Gymnastics competition: Where should I start?

June 29th, 2008 by rikfeeney

The coming Olympic fever for gymnastics will create a strong desire to become a part of a competitive gymnastics team for many aspiring young athletes. Tomorrow’s Olympic Gold Medalists may be glued in front of the television in August 2008, but you can be sure after the last medal is awarded many young athletes will be hounding Mom’s and Dad’s to start gymnastics.

Your first job will be locating a gymnastics program, whether it is a private club, a YMCA, a recreation center, or a multi-sport complex that has a competitive gymnastics program.

The qualities of of a safe and effective gymnastics program will be discussed in another blog. Right now, here is a brief background on the various levels of competition in women’s gymnastics.

In the United States, the governing body for the sport of gymnastics is USA Gymnastics (United States Gymnastics Federation). Many competitions that lead to championship meets are sanctioned by USAG.

The JO or Junior Olympic program is a system of training / competition that starts at Level 1 and progresses through Level 10.

Level 1 is the beginning or novice level with skills you may associate with a class level programs. Level 2 is the beginner level of competition sanctioned by USA Gymnastics and seems most popular in states that have strong AAU (American Athletic Union) programs, although directors of Invitational Competitions are adding in competition at Levels 2, 3, & 4 nationwide because there are so many athletes enrolled at these levels.

Level 4 is the first competitive level where a gymnast will perform a back handspring on the floor - a milestone for any gymnast. Level’s 4,5, & 6 have compulsory routines - that is - specific skills are arranged in a sequence with point values assigned for each skill the gymnast must perform in front of a panel of judges at a USAG sanctioned meet.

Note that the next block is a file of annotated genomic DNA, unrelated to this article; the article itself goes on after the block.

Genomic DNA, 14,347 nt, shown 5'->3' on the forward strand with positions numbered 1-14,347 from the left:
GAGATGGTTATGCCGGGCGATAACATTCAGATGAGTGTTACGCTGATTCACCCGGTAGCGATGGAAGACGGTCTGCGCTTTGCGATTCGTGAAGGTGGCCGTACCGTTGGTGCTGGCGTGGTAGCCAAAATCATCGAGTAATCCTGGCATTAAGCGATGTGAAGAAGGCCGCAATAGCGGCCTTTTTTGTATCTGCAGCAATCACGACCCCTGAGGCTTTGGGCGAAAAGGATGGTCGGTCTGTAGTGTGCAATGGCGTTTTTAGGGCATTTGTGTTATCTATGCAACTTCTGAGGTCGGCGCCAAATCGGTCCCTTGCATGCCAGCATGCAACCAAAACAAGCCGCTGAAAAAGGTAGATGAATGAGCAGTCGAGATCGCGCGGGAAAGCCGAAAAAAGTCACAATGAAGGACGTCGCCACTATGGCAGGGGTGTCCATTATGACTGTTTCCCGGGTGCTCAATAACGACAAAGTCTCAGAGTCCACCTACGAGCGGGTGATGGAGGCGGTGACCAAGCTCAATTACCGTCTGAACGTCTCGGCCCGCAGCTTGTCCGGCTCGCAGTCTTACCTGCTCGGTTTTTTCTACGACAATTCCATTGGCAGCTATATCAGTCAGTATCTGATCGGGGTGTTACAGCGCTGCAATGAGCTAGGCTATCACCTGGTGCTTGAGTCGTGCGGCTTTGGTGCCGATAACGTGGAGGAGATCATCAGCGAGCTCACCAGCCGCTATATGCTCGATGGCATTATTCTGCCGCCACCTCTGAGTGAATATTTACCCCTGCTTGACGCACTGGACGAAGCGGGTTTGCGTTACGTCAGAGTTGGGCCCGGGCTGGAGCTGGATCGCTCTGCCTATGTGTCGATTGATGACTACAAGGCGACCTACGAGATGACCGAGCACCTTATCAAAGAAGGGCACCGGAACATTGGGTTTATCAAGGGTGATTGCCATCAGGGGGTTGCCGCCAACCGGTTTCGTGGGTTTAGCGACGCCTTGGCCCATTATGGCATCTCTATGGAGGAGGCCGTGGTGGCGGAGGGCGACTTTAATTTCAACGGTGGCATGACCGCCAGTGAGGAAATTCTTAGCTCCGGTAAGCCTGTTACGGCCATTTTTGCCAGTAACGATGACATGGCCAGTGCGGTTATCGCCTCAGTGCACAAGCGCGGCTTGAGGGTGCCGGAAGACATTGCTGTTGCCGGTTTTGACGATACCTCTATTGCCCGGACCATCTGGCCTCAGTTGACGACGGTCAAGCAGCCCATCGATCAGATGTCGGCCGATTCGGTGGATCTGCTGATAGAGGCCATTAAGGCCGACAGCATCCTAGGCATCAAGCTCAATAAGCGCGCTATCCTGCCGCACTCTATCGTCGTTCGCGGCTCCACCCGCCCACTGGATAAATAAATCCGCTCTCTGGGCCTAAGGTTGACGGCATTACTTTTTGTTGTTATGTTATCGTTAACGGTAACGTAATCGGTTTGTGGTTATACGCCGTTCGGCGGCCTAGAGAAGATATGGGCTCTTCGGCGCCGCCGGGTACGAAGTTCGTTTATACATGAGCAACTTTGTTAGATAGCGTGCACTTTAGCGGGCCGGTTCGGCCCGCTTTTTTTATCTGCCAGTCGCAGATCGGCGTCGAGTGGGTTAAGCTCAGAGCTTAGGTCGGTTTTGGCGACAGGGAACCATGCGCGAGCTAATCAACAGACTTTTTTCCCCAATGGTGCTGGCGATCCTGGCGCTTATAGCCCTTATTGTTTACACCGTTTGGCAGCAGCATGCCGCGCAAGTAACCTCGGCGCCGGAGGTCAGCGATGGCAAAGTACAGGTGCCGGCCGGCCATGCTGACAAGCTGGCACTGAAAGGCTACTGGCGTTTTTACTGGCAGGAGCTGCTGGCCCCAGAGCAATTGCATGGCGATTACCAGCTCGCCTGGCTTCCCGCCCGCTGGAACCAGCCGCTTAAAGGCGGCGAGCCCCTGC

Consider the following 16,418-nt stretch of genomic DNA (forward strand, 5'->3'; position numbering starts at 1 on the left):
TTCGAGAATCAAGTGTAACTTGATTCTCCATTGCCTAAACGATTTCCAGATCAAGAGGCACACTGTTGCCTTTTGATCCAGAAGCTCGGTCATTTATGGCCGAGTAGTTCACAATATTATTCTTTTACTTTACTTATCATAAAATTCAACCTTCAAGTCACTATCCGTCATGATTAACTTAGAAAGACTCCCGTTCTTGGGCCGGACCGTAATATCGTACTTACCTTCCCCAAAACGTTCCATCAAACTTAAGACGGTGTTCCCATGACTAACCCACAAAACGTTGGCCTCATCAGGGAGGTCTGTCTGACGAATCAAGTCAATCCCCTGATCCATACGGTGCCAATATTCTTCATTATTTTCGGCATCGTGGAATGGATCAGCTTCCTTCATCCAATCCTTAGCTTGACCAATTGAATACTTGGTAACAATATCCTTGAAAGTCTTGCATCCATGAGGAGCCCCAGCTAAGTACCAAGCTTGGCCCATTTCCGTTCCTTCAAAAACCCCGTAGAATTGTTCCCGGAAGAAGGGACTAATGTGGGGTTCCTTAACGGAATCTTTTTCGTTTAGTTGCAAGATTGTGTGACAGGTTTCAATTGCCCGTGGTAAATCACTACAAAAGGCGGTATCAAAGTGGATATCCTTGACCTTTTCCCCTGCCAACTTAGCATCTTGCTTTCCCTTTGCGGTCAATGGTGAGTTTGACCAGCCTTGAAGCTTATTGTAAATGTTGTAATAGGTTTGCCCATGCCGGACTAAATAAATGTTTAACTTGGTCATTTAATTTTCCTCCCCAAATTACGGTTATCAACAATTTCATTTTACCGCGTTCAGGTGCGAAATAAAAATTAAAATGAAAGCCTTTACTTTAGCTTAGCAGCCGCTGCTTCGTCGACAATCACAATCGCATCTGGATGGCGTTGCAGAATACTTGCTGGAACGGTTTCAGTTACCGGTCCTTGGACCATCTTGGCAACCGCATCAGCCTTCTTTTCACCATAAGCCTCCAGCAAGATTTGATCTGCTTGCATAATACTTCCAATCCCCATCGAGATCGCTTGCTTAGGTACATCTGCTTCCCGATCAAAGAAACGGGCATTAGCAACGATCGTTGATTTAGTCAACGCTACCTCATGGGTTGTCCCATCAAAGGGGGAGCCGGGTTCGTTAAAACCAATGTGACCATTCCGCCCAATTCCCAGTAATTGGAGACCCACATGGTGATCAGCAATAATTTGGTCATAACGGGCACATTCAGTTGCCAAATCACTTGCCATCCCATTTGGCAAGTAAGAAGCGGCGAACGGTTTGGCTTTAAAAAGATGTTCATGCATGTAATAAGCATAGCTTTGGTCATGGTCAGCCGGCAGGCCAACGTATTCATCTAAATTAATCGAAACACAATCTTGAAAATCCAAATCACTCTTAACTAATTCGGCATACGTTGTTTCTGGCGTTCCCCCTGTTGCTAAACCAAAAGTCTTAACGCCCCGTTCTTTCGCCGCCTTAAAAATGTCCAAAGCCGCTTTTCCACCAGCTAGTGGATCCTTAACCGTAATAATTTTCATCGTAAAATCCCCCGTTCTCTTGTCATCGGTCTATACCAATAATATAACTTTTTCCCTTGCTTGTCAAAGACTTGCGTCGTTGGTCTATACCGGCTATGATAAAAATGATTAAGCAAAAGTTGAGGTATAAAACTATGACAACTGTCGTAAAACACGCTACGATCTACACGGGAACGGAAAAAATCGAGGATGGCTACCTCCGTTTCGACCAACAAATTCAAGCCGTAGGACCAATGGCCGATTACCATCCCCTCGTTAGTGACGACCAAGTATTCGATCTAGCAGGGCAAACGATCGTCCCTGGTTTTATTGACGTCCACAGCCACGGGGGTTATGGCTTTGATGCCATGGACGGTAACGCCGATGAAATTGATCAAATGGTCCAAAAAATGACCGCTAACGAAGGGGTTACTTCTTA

Level 7 is the first chance at performing optional routines, although there are still some specific skills and guidelines that must be followed.

Level’s 8,9, and 10 are considered truly optional in that the coach and gymnast can now work to the gymnast’s strengths, in regard to skills performed, although there are still guidelines applied to create routines that can have a start value of up to 10 points. Gymnast’s at these levels have put in many hours of hard work and are quite talented.

Most gyms throughout the country are involved in the “Junior Olympic” program which includes the levels listed above. There are special training programs designed for athletes who demonstrate exceptional talent to help streamline the training process. In future blogs, special training programs like the Hopes and TOPS programs will be discussed.

For more information visit www.usa-gymnastics.org.